In a December 2010 national survey of infection preventionists from a random sample of US hospitals, 81% of respondents reported that conditions targeted by the policy had been given increased attention - the much-needed boost to which Lee refers - but at the same time one-third reported spending less time on conditions that fell outside the policy. Furthermore, only 15% reported additional funding being provided to improve infection control.
The policy specifically targets ten categories of HACs, including infections linked to surgical procedures, central venous catheters and urinary catheters. Where infections not documented on admission are observed as a result of such procedures in Medicare patients during their hospital stay, the CMS denies additional payment to the hospital for the extra cost of treatment.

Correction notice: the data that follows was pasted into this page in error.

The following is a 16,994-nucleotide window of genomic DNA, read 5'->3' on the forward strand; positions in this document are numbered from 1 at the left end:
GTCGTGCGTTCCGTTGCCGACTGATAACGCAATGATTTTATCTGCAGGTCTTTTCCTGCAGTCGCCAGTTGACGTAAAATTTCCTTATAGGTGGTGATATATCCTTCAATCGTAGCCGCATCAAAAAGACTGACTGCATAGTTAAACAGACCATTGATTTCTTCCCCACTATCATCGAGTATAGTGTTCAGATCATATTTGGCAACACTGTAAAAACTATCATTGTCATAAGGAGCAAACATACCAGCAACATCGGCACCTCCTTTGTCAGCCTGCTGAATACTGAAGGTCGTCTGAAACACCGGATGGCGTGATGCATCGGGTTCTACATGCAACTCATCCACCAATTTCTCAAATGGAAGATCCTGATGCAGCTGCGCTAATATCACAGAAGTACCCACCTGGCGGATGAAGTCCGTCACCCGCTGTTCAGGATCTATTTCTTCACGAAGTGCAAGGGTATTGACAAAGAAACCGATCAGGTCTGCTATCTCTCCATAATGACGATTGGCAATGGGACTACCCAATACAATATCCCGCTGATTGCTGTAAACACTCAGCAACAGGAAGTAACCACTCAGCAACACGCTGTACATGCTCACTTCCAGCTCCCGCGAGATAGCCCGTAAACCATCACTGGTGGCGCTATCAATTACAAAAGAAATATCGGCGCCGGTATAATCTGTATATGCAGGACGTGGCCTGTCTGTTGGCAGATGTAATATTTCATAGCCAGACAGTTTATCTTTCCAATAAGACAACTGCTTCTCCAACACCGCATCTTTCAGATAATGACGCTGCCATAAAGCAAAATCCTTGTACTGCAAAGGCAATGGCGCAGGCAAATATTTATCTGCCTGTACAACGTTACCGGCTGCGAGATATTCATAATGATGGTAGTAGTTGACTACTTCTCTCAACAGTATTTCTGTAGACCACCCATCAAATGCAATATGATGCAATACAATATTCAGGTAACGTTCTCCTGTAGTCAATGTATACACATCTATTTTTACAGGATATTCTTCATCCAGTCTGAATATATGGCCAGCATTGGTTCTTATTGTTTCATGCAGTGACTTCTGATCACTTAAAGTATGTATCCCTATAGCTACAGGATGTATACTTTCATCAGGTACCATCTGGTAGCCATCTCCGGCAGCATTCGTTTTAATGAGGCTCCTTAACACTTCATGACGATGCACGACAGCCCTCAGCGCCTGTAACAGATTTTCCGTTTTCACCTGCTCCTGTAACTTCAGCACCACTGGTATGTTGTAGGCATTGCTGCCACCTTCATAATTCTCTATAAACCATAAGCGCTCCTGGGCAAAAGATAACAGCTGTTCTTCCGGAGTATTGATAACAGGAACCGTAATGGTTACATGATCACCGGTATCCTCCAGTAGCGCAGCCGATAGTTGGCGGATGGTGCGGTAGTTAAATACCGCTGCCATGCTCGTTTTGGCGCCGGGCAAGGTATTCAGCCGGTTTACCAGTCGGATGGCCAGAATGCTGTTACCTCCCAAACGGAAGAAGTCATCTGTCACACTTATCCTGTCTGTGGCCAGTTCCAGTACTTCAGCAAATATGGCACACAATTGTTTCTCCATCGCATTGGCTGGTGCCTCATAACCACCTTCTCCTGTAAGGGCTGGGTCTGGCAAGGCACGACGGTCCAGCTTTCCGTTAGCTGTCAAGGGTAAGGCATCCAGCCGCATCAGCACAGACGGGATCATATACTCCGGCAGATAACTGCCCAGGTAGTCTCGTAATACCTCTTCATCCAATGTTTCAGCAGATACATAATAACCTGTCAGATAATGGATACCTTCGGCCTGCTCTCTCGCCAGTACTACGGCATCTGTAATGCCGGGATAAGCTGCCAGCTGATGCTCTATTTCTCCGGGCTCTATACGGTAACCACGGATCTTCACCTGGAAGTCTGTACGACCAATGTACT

Lee notes that, in the study, respondents reported faster removal of urinary catheters (71%) and venous catheters (50%) as a result of the policy, but that this improvement was sometimes balanced by a shift of resources away from infections not targeted in the policy.
The data gathered by Lee and her colleagues suggests that, for one condition targeted by the policy - catheter-associated bloodstream infections - the rate of infection has not changed since 2008, and for catheter-associated urinary tract infections there has been a small increase in the rate of infection.
Overall, the study concludes that it is unclear whether the 'no pay' policy is resulting in better outcomes for patients.
"Some of the patients getting HACs are very sick at the baseline anyway, so the financial impact of the policy is reduced," observes Lee. "One of the first national evaluations found that there was a declining trend in HACs that began in 2006 and continued into 2011. The 'no pay' policy has not accelerated that rate of decline.